From what I can see, much of this is due to Anita Loos’s gossipy, jumbled book The Talmadge Girls, published in 1978, otherwise known as “several years after all the Talmadges were safely dead.” It’s been decades since the silent era, many books have been written about every silent star imaginable, and yet this–this–is still the only book available on the Talmadges.

 …Or is it? Ah, my friends, there was one other book, published in 1924, called The Talmadge Sisters: Norma, Constance, Natalie, written by their mother Margaret “Peg” Talmadge. It’s difficult to find but well worth a read (I recommend doing an interlibrary loan). Whether it was ghostwritten under the family’s watchful eye or whether Peg did sit down at her typewriter is hard to tell, but it’s quite fascinating, released as it was during the heights of the girls’ careers and giving us their detailed story decades before folks like Loos got their hands on it. The style can be sentimental and romanticized (as all the 1920s “life stories of the stars” books are), but not to the point where I felt the whole thing was complete hokum (unpleasant details, like Peg’s husband abandoning the family, are simply not mentioned).

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The Talmadge ladies travelling.

I’ll have to review it in near future (a double review with the Loos book may be in order), but thought I’d copy down the chapter that fascinated me the most. For such a “cold and snobby” family, as Keaton bios will state, Peg included an entire chapter on her son-in-law Buster and ended it with some pretty thoughtful and generous complements. It also includes much of the old “how Buster got his nickname” kind of lore, and it’s interesting to see how consistent certain stories were throughout his life.

Here it is–hope you enjoy! Any unusual spellings are original to the 1924 book.

CHAPTER XI

NATALIE MARRIES BUSTER KEATON

After our return from Europe, Natalie’s letters and telegrams from Buster became more and more frequent, so that none of us was surprised when, while we were at Palm Beach, where Norma was taking some scenes for one of her pictures, Buster wired Natalie that he would meet her in New York and that she had better be prepared to give an answer to an important question! Continue reading

The Funny (And Forgotten) Stick Figures of Norman Z. McLeod

While combing through an online copy of a 1920s magazine just for amateur movie makers (it’s called, in case you’re curious, Amateur Movie Makers) I stumbled across a name that seemed familiar: “Norman McLeod”. Hmm, why did that ring a bell?

He was mentioned in an article on “art titles” (title cards with illustrations) which referred to “the famous skeleton cartoons” which “were made familiar by the clever pen of Norman McLeod, who has illustrated Christie Comedy titles for a number of years.” (You might be picturing Silly Symphony-style skeletons, but they were actually stick figures.) Having seen a few of the Christie Comedies, I had a little “ah-ha!” moment of now knowing who was behind those funny cartoons.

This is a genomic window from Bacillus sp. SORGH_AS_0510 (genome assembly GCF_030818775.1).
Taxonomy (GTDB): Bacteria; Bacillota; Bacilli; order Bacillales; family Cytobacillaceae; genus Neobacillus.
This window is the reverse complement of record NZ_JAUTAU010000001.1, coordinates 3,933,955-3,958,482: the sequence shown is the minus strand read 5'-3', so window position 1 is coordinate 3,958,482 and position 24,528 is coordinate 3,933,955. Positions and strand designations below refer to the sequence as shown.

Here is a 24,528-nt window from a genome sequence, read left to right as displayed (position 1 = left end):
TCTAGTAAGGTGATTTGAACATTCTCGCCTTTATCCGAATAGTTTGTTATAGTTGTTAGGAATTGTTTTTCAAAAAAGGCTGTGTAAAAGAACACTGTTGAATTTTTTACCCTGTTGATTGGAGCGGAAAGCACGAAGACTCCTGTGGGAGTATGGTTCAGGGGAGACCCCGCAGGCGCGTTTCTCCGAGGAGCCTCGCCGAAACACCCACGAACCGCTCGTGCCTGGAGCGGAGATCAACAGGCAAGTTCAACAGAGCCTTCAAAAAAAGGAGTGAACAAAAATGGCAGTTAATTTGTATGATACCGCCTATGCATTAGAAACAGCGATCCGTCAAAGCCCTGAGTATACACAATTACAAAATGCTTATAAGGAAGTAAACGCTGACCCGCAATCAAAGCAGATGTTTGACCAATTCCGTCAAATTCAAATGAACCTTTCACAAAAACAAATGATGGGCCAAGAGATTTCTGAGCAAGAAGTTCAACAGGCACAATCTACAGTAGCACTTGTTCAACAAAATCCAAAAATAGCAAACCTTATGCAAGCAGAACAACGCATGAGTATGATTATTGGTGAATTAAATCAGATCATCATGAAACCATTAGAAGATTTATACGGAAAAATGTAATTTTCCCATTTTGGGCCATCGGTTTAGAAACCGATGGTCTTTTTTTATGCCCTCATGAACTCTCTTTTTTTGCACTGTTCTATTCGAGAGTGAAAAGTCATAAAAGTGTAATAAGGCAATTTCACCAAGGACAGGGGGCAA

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Loose Change (1928)

Continue reading

Harold Lloyd’s Magnificent (Year-Round!) Christmas Tree

If you got to go back in time to the Golden Age of Hollywood and spend Christmas with one of your favorite stars, who would you pick? It would be a really tough decision, but if you were factoring in stars who were really, REALLY into Christmas, then Harold Lloyd should probably top your list!

Harold and family (and friends?). Not sure where this image came from, but it’s a nice one, isn’t it?

On his 15-acre estate Greenacres, boasting a 44-room mansion, 9-hole private golf course, a 900-foot man-made canoe stream, and what was once southern California’s largest swimming pool, Lloyd “knew how to keep Christmas well,” as Dickens would say. Continue reading

Mona Darkfeather, The “Indian Princess” of Hollywoodland

Among the ranks of the many forgotten silent actors and actresses who specialized in similar kinds of dramatic roles or comic “types,” there were a few who were a little more unique. One was the actress Josephine Workman, aka “Princess Mona Darkfeather,” who (believe it or not) wasn’t actually an Indian princess and whose possible American Indian ancestry is a big question mark. But for much of the 1910s she was very popular among the moviegoing public–and, she was certainly a part of the development of the Western genre.

Mona Darkfeather portrait Continue reading

Enjoy This Gallery Of Stars Posing With Turkeys

In honor of this here Turkey Day, I’ve decided to craft a small collection of photos showcasing a hot 1920s autumn trend: pictures of silent stars posing with turkeys. Apparently, no November issue of a movie magazine was complete without at least one of these.

Here, for instance, is Anna Q. Nilsson posing with a studio’s best stuffed turkey. Some of you might remember Nilsson’s cameo in Sunset Boulevard:

Thnxgiving Nilsson exh herald Nov 20 '26 Continue reading